Korean J Pediatr.  2016 Apr;59(4):202-204. 10.3345/kjp.2016.59.4.202.

Deficiency of antidiuretic hormone: a rare cause of massive polyuria after kidney transplantation

  • 1Department of Pediatrics, Kyungpook National University School of Medicine, Daegu, Korea. chomh@knu.ac.kr


A 15-year-old boy, who was diagnosed with Alport syndrome and end-stage renal disease, received a renal transplant from a living-related donor. On postoperative day 1, his daily urine output was 10,000 mL despite normal graft function. His laboratory findings including urine, serum osmolality, and antidiuretic hormone levels showed signs similar to central diabetes insipidus, so he was administered desmopressin acetate nasal spray. After administering the desmopressin, urine specific gravity and osmolality increased abruptly, and daily urine output declined to the normal range. The desmopressin acetate was tapered gradually and discontinued 3 months later. Graft function was good, and urine output was maintained within the normal range without desmopressin 20 months after the transplantation. We present a case of a massive polyuria due to transient deficiency of antidiuretic hormone with the necessity of desmopressin therapy immediately after kidney transplantation in a pediatric patient.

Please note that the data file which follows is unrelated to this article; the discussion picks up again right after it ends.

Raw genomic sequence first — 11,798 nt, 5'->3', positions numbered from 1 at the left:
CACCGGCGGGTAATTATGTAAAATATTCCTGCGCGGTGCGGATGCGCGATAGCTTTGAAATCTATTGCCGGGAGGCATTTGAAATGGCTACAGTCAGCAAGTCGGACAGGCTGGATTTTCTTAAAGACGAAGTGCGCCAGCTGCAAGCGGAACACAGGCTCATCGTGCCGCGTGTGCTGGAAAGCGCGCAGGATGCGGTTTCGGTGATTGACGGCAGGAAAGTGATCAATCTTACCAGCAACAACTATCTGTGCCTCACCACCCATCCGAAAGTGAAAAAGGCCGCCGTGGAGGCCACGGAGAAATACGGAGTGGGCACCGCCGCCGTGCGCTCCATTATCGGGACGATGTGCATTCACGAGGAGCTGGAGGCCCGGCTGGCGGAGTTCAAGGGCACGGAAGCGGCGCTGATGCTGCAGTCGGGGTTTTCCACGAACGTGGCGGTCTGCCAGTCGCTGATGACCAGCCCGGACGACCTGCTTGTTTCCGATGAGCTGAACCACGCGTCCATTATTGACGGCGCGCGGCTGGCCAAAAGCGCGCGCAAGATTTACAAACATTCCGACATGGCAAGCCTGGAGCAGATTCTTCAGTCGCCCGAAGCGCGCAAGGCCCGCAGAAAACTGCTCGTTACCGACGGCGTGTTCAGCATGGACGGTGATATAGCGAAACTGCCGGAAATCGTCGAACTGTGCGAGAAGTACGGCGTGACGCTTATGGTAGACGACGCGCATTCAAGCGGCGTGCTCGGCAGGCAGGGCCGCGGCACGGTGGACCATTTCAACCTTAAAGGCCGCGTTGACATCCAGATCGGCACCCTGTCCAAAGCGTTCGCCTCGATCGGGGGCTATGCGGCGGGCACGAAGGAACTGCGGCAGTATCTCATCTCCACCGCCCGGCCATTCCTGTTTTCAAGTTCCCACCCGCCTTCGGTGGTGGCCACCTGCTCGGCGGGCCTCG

Polyuria; Antidiuretic hormone; Kidney transplantation
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